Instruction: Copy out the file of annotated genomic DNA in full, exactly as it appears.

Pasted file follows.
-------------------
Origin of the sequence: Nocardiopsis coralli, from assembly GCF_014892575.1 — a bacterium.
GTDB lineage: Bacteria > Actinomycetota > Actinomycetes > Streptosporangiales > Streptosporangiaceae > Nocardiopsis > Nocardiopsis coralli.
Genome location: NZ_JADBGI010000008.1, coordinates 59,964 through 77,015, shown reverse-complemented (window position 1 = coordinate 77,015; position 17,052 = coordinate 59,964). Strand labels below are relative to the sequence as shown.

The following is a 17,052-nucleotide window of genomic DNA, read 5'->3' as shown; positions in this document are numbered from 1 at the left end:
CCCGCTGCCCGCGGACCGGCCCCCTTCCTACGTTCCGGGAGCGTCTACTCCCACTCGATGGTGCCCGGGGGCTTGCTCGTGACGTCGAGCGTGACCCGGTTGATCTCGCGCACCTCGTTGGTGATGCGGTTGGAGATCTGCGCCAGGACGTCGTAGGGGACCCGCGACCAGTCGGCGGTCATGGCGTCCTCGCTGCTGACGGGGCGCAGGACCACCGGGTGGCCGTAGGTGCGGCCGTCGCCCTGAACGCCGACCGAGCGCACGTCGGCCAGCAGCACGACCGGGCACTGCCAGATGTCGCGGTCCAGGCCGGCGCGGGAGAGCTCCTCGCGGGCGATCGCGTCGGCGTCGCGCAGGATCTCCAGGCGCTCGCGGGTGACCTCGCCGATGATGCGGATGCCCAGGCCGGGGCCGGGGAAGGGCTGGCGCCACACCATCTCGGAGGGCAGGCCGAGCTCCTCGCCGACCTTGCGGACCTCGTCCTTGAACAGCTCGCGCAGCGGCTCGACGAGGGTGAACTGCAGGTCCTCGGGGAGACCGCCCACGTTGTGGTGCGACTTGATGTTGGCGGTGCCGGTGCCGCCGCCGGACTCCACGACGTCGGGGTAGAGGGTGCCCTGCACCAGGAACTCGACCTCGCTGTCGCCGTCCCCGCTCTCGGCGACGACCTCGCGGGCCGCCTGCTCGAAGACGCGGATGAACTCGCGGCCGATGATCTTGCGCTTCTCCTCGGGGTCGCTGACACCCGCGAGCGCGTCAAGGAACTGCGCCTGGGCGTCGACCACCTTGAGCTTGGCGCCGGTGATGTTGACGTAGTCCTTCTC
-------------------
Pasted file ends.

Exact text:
Origin of the sequence: Nocardiopsis coralli, from assembly GCF_014892575.1 — a bacterium.
GTDB lineage: Bacteria > Actinomycetota > Actinomycetes > Streptosporangiales > Streptosporangiaceae > Nocardiopsis > Nocardiopsis coralli.
Genome location: NZ_JADBGI010000008.1, coordinates 59,964 through 77,015, shown reverse-complemented (window position 1 = coordinate 77,015; position 17,052 = coordinate 59,964). Strand labels below are relative to the sequence as shown.

The following is a 17,052-nucleotide window of genomic DNA, read 5'->3' as shown; positions in this document are numbered from 1 at the left end:
CCCGCTGCCCGCGGACCGGCCCCCTTCCTACGTTCCGGGAGCGTCTACTCCCACTCGATGGTGCCCGGGGGCTTGCTCGTGACGTCGAGCGTGACCCGGTTGATCTCGCGCACCTCGTTGGTGATGCGGTTGGAGATCTGCGCCAGGACGTCGTAGGGGACCCGCGACCAGTCGGCGGTCATGGCGTCCTCGCTGCTGACGGGGCGCAGGACCACCGGGTGGCCGTAGGTGCGGCCGTCGCCCTGAACGCCGACCGAGCGCACGTCGGCCAGCAGCACGACCGGGCACTGCCAGATGTCGCGGTCCAGGCCGGCGCGGGAGAGCTCCTCGCGGGCGATCGCGTCGGCGTCGCGCAGGATCTCCAGGCGCTCGCGGGTGACCTCGCCGATGATGCGGATGCCCAGGCCGGGGCCGGGGAAGGGCTGGCGCCACACCATCTCGGAGGGCAGGCCGAGCTCCTCGCCGACCTTGCGGACCTCGTCCTTGAACAGCTCGCGCAGCGGCTCGACGAGGGTGAACTGCAGGTCCTCGGGGAGACCGCCCACGTTGTGGTGCGACTTGATGTTGGCGGTGCCGGTGCCGCCGCCGGACTCCACGACGTCGGGGTAGAGGGTGCCCTGCACCAGGAACTCGACCTCGCTGTCGCCGTCCCCGCTCTCGGCGACGACCTCGCGGGCCGCCTGCTCGAAGACGCGGATGAACTCGCGGCCGATGATCTTGCGCTTCTCCTCGGGGTCGCTGACACCCGCGAGCGCGTCAAGGAACTGCGCCTGGGCGTCGACCACCTTGAGCTTGGCGCCGGTGATGTTGACGTAGTCCTTCTC